What’s in MY holster? Nothing esoteric – just solid, reliable guns.

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I get many emails asking what I carry on a daily basis. While my choices are mine alone, and aren’t meant to be prescriptive for you, why I choose certain items may be of some help to you.

As most probably already know (or, from the pictures on this site, have managed to guess) I often carry a revolver. Not 100% of the time, mind you; there are many instances when I carry an autoloader, and have done so for many years. ...

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An exciting new personal security resource: announcing the Personal Defense Network!

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This week is dominated by SHOT Show news, and in the midst of all the shiny new goodies it’s hard to remember that self defense isn’t just about hardware. Guns and ammo are easy to write about, so that’s what most people concentrate on. As a result, you find lots of sites that deal with hardware, but precious few with the software so necessary for survival.

That situation is about to change: the Personal Defense Network has gone ...

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Book Review: “Personal Defense for Women” by Gila Hayes.

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Personal Defense for Women: Practical Advice for Self Protection by Gila Hayes

It is only now that society is beginning to recognize what those of us who’ve been married for decades know all too well: men and women are different. ‘Equal’, as it happens, does not mean ‘the same’, and we are slowly coming to realize this. (Back to the future!)

Because we’re different, it’s difficult – if not impossible – for a man to ...

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Perfectly suited: concealed carry (for men) in a professional environment.

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I get a surprising number of inquiries about carrying in an office (suit and tie) environment. I spent a few years wearing expensive Italian suits (and a few actual custom suits) while selling to upper-echelon corporate types, so I’m passingly familiar with the problems involved.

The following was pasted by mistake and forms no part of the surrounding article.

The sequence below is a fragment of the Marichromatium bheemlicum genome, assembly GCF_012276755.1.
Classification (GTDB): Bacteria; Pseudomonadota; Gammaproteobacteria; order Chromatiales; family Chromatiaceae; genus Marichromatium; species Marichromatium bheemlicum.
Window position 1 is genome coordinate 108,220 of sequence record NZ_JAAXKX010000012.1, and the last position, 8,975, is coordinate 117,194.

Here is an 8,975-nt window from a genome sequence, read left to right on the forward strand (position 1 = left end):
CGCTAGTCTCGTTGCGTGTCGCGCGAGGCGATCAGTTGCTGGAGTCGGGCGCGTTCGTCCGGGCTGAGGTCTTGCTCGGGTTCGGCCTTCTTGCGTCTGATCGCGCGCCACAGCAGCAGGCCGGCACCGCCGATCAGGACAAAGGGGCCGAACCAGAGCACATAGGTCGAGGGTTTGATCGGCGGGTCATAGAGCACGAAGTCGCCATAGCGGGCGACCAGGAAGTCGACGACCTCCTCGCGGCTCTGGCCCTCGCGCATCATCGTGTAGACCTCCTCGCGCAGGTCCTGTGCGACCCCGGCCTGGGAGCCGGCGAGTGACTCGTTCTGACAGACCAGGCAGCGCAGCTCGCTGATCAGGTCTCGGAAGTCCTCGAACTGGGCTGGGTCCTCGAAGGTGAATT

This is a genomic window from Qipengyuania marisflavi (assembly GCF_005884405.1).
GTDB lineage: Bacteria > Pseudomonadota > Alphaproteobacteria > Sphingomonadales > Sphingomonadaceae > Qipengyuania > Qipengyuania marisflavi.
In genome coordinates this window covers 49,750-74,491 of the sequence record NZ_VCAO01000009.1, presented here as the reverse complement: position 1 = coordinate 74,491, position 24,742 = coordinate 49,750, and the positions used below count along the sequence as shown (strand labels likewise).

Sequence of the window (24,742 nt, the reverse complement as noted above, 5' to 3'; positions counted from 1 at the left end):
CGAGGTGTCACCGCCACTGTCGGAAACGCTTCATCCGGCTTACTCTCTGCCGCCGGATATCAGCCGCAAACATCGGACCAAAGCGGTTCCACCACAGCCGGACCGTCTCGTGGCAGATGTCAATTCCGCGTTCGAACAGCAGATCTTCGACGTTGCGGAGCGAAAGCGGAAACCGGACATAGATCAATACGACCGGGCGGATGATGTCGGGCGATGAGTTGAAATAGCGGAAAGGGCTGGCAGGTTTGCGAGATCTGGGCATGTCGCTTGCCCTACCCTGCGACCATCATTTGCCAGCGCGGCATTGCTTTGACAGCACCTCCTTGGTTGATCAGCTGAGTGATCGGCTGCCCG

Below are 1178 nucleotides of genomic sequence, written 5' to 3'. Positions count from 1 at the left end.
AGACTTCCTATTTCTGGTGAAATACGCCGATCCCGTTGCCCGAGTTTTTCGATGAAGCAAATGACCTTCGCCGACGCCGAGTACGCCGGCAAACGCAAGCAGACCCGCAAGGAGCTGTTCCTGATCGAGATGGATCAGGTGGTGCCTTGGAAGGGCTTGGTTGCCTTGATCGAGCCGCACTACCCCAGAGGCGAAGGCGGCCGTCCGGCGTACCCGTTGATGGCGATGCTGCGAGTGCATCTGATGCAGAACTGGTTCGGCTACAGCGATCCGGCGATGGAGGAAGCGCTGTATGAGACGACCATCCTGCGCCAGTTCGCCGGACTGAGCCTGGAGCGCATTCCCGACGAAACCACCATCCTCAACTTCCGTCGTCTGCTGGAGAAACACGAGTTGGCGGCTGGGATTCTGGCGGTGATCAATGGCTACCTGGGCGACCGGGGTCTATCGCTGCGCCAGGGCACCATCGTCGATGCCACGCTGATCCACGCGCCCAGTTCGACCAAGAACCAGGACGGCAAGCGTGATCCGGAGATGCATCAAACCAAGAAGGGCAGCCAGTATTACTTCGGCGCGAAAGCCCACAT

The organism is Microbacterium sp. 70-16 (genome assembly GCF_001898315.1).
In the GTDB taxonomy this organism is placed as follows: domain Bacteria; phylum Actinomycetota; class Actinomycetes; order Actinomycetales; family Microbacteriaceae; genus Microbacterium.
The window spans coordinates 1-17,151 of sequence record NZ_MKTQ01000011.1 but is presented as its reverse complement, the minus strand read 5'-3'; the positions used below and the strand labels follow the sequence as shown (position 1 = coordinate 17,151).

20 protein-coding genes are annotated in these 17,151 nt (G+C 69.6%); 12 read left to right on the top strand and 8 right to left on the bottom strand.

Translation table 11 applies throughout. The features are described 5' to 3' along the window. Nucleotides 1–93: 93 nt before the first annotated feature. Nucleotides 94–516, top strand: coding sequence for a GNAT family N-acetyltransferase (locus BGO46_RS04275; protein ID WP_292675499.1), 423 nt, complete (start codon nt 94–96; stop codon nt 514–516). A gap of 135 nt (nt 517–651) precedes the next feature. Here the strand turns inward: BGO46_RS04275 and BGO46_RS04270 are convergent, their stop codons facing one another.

There are a number of ways to carry a gun in a suit: belt holster, shoulder holster, pocket carry, bellyband, Thunderwear (aka ‘crotch carry’), and in an ankle holster.

Belt and shoulder holsters can be considered together, ...

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A violent reaction: despite what some might say, violence is a valid and necessary tool.

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I kept tabs on the concealed carry reciprocity bill that failed to clear the Senate this week, and the debates brought to mind comments I heard years ago regarding concealed carry proponents: “intelligent people have no need for violence.” “We need to reduce the violence in this world, not increase it.”

This reveals a fundamental ignorance regarding the place of violence in a civilized society. Violence, which is usually defined as an exertion of physical force against a living being, is ...

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Gun-free school zones: the research (as usual) is on our side.

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David Kopel at the Independence Institute has a new research paper forthcoming in the Connecticut Law Review. Titled “Pretend ‘Gun-Free’ School Zones: A Deadly Legal Fiction”, it deals with the subject of concealed firearms carry on school campuses. From the abstract:

Most states issue permits to carry a concealed handgun for lawful protection to an applicant who is over 21 years of age, and who passes a fingerprint-based background check and a safety class. These permits allow the ...

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Risk assessment, or lack thereof: why aren’t you carrying?

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I meet many people who possess concealed handgun licenses, but don’t carry on a regular basis – let alone every day. The explanation is usually something along the lines of “I carry when I’m in a bad area” or “if I’m going into a situation where I’m more likely to need it, I’ll take my gun”. There are myriad variations, but the excuse always boils down to confusions between likelihood and consequence.

Likelihood (probability of attack) is variable. Yes, there are ...

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